After the war, he resided at Richmond, Virginia.

Chancellor, James M.

He was captured by the 8th Illinois Cavalry in the fight near Upperville, Saturday, October 29th, 1864. After the war, he resided at Roanoke, Virginia.

Chew, John A.

After the war, John moved to Charlestown, West Virginia.

Chew, Robert

Robert enlisted in Company D, Mosby's command, in April, 1864. He was 17 years of age at the time. He was badly wounded on Christmas Eve, 1864, while scouting with J. West Albridge near Point of Rocks. He rode 15 miles after being wounded.

After the war, Robert moved along with his brother, John, to Charlestown, West Virginia.

Chilton, James V.

After the war, he resided at Warrenton, Virginia, where he made a living selling stationery.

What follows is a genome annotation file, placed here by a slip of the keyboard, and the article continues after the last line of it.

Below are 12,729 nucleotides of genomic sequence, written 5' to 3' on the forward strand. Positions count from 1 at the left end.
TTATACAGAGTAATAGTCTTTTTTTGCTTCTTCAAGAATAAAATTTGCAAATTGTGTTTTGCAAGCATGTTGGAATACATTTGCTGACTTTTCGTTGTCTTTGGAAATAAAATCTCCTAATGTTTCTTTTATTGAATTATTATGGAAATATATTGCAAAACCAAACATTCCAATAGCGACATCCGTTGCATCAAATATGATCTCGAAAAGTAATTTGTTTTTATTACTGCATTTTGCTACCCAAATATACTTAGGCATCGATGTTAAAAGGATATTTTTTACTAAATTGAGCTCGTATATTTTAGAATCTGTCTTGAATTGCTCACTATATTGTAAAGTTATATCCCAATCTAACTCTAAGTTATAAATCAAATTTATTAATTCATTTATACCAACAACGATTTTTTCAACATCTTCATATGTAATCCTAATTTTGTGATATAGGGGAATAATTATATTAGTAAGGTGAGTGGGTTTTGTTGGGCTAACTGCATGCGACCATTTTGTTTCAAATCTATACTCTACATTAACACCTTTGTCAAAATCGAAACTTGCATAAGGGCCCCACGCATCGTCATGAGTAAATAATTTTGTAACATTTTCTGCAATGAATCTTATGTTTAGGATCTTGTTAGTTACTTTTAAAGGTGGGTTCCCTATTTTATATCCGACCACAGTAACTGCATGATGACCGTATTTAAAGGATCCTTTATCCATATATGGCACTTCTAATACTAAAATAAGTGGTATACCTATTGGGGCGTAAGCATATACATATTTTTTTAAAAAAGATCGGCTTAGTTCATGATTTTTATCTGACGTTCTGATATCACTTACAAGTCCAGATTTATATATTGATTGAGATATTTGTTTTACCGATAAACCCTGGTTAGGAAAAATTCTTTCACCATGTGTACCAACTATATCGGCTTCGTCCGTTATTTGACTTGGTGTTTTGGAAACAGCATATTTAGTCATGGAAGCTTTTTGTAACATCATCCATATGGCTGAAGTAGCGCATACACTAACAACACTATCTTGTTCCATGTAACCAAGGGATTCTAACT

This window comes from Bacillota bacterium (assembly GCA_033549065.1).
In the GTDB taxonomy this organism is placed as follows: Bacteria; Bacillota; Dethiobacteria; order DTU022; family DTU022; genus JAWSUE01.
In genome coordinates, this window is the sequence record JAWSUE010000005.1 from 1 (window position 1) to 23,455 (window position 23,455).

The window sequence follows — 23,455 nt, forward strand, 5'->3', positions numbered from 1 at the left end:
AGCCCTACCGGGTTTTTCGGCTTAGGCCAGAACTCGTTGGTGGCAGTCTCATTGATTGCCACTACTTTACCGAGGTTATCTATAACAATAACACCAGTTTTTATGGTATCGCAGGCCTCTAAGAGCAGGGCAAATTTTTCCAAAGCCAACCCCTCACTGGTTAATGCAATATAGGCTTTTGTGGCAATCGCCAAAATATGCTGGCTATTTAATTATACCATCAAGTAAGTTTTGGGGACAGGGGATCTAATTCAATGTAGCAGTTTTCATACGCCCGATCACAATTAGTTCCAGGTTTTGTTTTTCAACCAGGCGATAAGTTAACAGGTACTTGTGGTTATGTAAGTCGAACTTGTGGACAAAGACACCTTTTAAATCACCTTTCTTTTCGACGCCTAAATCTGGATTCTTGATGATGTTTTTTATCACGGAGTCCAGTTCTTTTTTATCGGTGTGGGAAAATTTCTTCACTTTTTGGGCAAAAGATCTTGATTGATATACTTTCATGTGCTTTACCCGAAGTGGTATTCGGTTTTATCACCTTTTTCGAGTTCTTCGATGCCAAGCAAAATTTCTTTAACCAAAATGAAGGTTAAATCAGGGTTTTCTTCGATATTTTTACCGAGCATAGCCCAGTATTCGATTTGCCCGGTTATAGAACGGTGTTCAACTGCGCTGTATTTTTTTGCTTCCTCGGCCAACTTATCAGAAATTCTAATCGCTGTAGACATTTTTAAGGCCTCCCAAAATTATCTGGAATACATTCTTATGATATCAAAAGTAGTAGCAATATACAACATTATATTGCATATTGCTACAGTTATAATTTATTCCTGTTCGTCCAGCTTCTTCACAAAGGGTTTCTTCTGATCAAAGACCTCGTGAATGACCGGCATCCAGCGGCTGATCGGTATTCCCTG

Christian, E. W.

After the war, he moved to Mobile, Alabama.

Core, John H.

After the war, John owned and operated the John H. Core and Company importers, manufacturers and packers' agent, Norfolk, Virginia.

Darneille, Philip A.

After the war, Philip moved to Washington, D.C.

Dear, Charles H.

While on a raid in the Shenandoah Valley, near Newtown, Charles was wounded, receiving a ball in his side on May 9th, 1864.

After the war, he was employed by the Internal Revenue Service, at Washington, Rappahannock County, Virginia.

Dear, H. Clay

He was initially refused entry in Company D because of his age (he was but a school boy), but he was finally given permission to go with the company, which he did until the end of hostilities. Through the kindness of the men, he was given a place behind his big cousin, Charlie Dear, who always brought him in the second or third "fours" in time of danger.

After the war, he moved to West Superior, Wisconsin.

Dear, J. William